May 15, 2015 | Lane Anderson Deseret News | State, National


Does it matter where you go to college?

This month, high school kids across America will throw their caps in the air with an eye toward college in the fall. Many will head to community colleges and state schools around the country, and a select few will head to the country's elite campuses. But does it really matter where you go to college?

May 14, 2015 | Lane Anderson Deseret News | State, National


Statesboro area lawmaker is new majority leader

An office closer to the gold dome comes with the job of majority leader of the Georgia House of Representatives, so Rep. Jon Burns was in Atlanta Tuesday, moving his office contents from the second floor of the Capitol to the third.

May 13, 2015 | By Al Hackle Correspondent | State, National


One thing mothers around the world have in common

What do mothers in Tanzania have in common with mothers in America?

May 10, 2015 | Lane Anderson Deseret News | State, National


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Page 3 of 104

Articles by Section - State, National


What seekers of financial advice can learn from Buddhism

A philosophy that endorses the idea that "wealth is temporary and no path to happiness" might not seem like the first source those seeking financial ...

August 27, 2015 | Payton Davis Deseret News | State, National


Mother tests supposed sleep-inducing children's book on toddler

Most authors hope the books they write keep readers turning pages, but Swedish psychologist Carl-Johan Forssen Ehrlin had a different goal with his children's ...

August 25, 2015 | Payton Davis Deseret News | State, National


Should we make it easier for people with criminal records to find work?

In 2011, things were finally looking up for Robert Williams — at least it seemed that way.

August 24, 2015 | Mercedes White Deseret News | State, National


Unpaid United Nations intern lived in a tent

David Hyde, 22, felt fortunate to land an internship with the United Nations, until he discovered the costly irony of his decision.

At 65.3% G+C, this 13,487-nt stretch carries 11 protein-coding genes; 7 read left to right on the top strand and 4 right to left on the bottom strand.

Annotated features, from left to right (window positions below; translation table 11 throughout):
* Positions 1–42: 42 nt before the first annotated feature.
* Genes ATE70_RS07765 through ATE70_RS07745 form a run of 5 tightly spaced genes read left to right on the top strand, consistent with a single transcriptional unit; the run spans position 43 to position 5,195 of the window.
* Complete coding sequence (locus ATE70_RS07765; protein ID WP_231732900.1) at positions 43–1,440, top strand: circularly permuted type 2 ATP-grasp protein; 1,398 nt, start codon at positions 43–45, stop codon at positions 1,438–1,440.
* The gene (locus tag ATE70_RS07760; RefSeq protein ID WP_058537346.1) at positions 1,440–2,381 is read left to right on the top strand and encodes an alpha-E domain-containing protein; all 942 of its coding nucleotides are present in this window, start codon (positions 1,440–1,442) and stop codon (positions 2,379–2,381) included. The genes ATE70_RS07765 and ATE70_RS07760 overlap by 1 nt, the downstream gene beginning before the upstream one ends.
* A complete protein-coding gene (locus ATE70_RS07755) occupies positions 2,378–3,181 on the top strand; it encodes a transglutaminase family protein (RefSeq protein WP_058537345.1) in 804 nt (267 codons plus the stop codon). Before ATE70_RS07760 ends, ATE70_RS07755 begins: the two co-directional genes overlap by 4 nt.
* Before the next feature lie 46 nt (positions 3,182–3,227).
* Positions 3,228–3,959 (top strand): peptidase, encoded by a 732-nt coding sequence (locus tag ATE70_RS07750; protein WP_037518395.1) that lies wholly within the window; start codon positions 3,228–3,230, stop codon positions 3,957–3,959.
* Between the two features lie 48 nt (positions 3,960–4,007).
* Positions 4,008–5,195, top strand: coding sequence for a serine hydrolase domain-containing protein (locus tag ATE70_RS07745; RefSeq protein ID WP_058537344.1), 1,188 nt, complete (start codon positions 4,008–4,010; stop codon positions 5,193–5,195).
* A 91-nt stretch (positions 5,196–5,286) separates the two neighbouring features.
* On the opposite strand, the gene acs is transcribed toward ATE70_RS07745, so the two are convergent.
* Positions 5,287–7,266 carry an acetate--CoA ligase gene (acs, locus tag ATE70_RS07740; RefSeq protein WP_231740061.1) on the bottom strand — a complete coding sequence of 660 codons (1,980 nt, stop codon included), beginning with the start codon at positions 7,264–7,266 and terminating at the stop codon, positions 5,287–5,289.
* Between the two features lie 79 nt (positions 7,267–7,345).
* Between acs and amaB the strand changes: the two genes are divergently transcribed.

August 19, 2015 | Omar Etman Deseret News | State, National


The 'sexual abuse to prison pipeline' that puts America's girls behind bars

Too often, underage American girls who are sexually assaulted or exploited don't get help. Instead they get sent to prison, according to a new ...

August 13, 2015 | Lane Anderson Deseret News | State, National


Strangers repaint elderly man’s house after teens’ heartless comments

PENDLETON, Ore. — Josh Cyganik walks by an old, rundown house every day on his way to work and waves hi to the elderly man always ...

August 12, 2015 | Tracie Knabe Snowder KSL | State, National


America's greatest idea

For the past few weeks, we’ve been doing what can only be termed "the Great American Road Trip."

August 12, 2015 | Tiffany Gee Lewis Deseret News | State, National


You'll soon be able to know exactly where your donations are going

There might soon be a way to track your charitable giving. The International Rescue Committee, a global humanitarian relief organization, has made available to all ...

August 11, 2015 | Omar Etman Deseret News | State, National


Most children in the world are happy, but here's what happens when they go without

A new survey of 53,000 children ages 10 to 12, from 15 countries, reveals that, by and large, children are happy with their lives.

August 10, 2015 | Lane Anderson Deseret News | State, National


This man is a Harvard-educated lawyer — he's homeless, too

Alfred Postell is a Harvard-educated lawyer. He’s also chronically homeless.

August 07, 2015 | Omar Etman Deseret News | State, National


5-year-old Batman saves baby trapped in hot car

EAST SUSSEX, England — John and Caroline Penny took their grandbaby Iris grocery shopping on a hot, muggy day in England.

August 07, 2015 | Tracie Knabe Snowder KSL | State, National